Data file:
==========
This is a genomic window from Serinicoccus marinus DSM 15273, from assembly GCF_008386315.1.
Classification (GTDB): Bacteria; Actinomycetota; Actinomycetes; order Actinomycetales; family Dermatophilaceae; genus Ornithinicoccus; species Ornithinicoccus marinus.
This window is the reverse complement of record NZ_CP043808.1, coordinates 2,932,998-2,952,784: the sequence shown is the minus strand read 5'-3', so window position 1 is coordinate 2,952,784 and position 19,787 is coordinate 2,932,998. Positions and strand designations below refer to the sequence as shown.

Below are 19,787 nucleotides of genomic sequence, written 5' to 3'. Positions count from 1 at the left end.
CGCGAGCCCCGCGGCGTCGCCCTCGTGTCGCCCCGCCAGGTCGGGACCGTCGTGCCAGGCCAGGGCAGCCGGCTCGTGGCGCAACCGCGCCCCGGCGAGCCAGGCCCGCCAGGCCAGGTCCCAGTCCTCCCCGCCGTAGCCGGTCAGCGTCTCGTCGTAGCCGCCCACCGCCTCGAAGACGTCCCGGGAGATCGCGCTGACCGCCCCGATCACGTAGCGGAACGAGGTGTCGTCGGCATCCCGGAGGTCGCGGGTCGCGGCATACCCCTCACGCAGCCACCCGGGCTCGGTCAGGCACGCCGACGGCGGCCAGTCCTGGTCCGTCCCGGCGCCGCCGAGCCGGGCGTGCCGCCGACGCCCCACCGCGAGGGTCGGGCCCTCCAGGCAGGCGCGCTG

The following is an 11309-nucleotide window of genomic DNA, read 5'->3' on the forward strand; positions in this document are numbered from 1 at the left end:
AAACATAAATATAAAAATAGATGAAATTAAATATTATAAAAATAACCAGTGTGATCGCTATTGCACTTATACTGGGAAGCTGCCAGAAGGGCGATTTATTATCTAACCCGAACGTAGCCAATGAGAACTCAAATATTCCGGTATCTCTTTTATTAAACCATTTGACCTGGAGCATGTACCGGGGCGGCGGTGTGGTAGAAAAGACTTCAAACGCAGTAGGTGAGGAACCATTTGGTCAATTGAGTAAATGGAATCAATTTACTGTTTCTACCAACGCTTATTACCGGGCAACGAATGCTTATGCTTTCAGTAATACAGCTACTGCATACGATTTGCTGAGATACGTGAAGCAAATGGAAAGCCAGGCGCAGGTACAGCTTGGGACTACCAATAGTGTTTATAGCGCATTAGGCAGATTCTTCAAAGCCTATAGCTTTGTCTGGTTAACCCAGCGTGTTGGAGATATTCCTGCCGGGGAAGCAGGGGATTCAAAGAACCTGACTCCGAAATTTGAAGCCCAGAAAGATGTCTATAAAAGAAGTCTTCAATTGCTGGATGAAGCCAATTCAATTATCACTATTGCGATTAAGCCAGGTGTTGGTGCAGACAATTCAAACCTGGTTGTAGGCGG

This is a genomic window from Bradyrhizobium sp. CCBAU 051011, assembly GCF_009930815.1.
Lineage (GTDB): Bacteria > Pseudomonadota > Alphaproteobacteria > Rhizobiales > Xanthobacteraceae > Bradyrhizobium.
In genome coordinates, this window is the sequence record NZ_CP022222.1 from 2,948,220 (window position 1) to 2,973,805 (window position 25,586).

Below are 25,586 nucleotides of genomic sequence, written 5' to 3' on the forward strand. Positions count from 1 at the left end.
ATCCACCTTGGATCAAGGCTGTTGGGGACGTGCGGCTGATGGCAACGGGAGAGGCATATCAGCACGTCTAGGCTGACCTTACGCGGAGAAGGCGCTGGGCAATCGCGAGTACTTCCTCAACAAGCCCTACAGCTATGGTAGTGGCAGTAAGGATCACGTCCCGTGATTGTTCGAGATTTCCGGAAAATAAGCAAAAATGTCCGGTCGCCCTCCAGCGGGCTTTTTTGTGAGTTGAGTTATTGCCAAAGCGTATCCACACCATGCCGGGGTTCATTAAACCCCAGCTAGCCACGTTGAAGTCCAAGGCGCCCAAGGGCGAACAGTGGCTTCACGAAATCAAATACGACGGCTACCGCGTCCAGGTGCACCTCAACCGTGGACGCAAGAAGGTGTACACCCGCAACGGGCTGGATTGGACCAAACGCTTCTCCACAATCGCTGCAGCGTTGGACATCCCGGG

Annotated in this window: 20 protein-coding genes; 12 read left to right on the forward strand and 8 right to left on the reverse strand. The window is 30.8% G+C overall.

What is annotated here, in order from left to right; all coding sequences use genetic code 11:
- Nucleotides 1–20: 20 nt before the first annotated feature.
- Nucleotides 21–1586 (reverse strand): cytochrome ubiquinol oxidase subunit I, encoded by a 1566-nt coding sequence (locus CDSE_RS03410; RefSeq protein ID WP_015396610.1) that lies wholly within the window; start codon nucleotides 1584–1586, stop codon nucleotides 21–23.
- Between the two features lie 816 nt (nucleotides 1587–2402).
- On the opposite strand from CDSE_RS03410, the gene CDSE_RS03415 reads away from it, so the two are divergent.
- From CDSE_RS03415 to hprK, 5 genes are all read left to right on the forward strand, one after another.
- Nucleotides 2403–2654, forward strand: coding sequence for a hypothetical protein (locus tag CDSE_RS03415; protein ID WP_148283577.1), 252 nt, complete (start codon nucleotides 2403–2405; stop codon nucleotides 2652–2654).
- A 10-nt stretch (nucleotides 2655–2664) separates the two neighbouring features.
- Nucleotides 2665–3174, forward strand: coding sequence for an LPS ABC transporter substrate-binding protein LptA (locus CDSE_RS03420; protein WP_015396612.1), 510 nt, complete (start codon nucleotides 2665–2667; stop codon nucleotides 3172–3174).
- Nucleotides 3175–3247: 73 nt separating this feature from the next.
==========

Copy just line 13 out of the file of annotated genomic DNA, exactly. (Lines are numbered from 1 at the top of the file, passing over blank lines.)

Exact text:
Annotated in this window: 20 protein-coding genes; 12 read left to right on the forward strand and 8 right to left on the reverse strand. The window is 30.8% G+C overall.